Wednesday, August 12, 2009

Pain is not Suffering

Pain is unavoidable, but suffering is optional. -Not2wo blog post "The Dharma of Rooster Sauce"

I posted the one of the recent best Modern Love columns on the Shut Up and Love Facebook Fan Page last week, but I didn't know what I could possibly add to it. The writer's husband tries to leave her, but she realizes that he's working through issues that have nothing to do with her and so gets out of the way until he could figure out what she'd already knew:
"When life’s knocked us around. And our childhood myths reveal themselves to be just that. The truth feels like the biggest sucker-punch of them all: it’s not a spouse or land or a job or money that brings us happiness. Those achievements, those relationships, can enhance our happiness, yes, but happiness has to start from within." -Laura A. Munson
In the end, the writer's enlightened handling of her husband's issues and understanding of the nature of peace kept her family together, but it would have served her well, too, even if they had decided to divorce. A friend once asked, "What are you supposed to do with emotions you want to express to an ex that you can't?" This sensation of suppressed emotions is a common post-break-up problem, and the answer is to do just what the wife in this article did:
"I’d recently committed to a non-negotiable understanding with myself. I’d committed to 'The End of Suffering.' I’d finally managed to exile the voices in my head that told me my personal happiness was only as good as my outward success, rooted in things that were often outside my control."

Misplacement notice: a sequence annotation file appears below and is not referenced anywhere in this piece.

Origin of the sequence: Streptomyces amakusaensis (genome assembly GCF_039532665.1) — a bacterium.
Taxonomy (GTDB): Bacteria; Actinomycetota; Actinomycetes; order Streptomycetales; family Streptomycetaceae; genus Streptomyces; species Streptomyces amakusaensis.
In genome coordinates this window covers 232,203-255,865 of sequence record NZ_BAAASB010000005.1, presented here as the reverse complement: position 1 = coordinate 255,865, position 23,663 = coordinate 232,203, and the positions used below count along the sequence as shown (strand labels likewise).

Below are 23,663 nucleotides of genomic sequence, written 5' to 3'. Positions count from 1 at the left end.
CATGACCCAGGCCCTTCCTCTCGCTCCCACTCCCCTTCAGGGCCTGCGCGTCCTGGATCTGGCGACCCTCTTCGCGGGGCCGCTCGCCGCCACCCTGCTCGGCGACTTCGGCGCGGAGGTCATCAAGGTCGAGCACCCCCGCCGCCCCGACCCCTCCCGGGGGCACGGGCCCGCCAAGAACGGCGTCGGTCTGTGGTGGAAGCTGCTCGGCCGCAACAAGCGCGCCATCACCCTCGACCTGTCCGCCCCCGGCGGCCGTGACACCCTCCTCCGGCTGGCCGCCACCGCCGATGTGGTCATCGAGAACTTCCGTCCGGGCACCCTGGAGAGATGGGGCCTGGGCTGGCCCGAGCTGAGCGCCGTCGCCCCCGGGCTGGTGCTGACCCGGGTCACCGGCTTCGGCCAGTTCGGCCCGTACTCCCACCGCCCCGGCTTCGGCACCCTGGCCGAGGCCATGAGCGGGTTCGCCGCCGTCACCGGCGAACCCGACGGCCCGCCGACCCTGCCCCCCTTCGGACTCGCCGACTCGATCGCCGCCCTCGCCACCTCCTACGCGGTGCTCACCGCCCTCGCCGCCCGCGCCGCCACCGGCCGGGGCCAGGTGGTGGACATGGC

Accept that your happiness has nothing to do with what your ex knows (i.e. your anger) or feels (i.e. remorse) or gets served (i.e. revenge, cold), because your ex is external from you. Then, you can work through the natural pain of mourning the end of a relationship even as you practice personal peace. Surely, the pain will hurt, some days worse than other, but not expecting things outside of your control (or waiting for something outside the realm of possibility) protects the heart from too much suffering.


  1. I'm not sure I get the distinction between pain and suffering, but I do get the general point about endurance. Perhaps Catholicism has predisposed me to accept life's shitty bits.

  2. Read the Not2wo "Dharma of Rooster Sauce" I linked. I don't think it's that far from Catholicism at all.

  3. i read that article, and gave that woman mad props.



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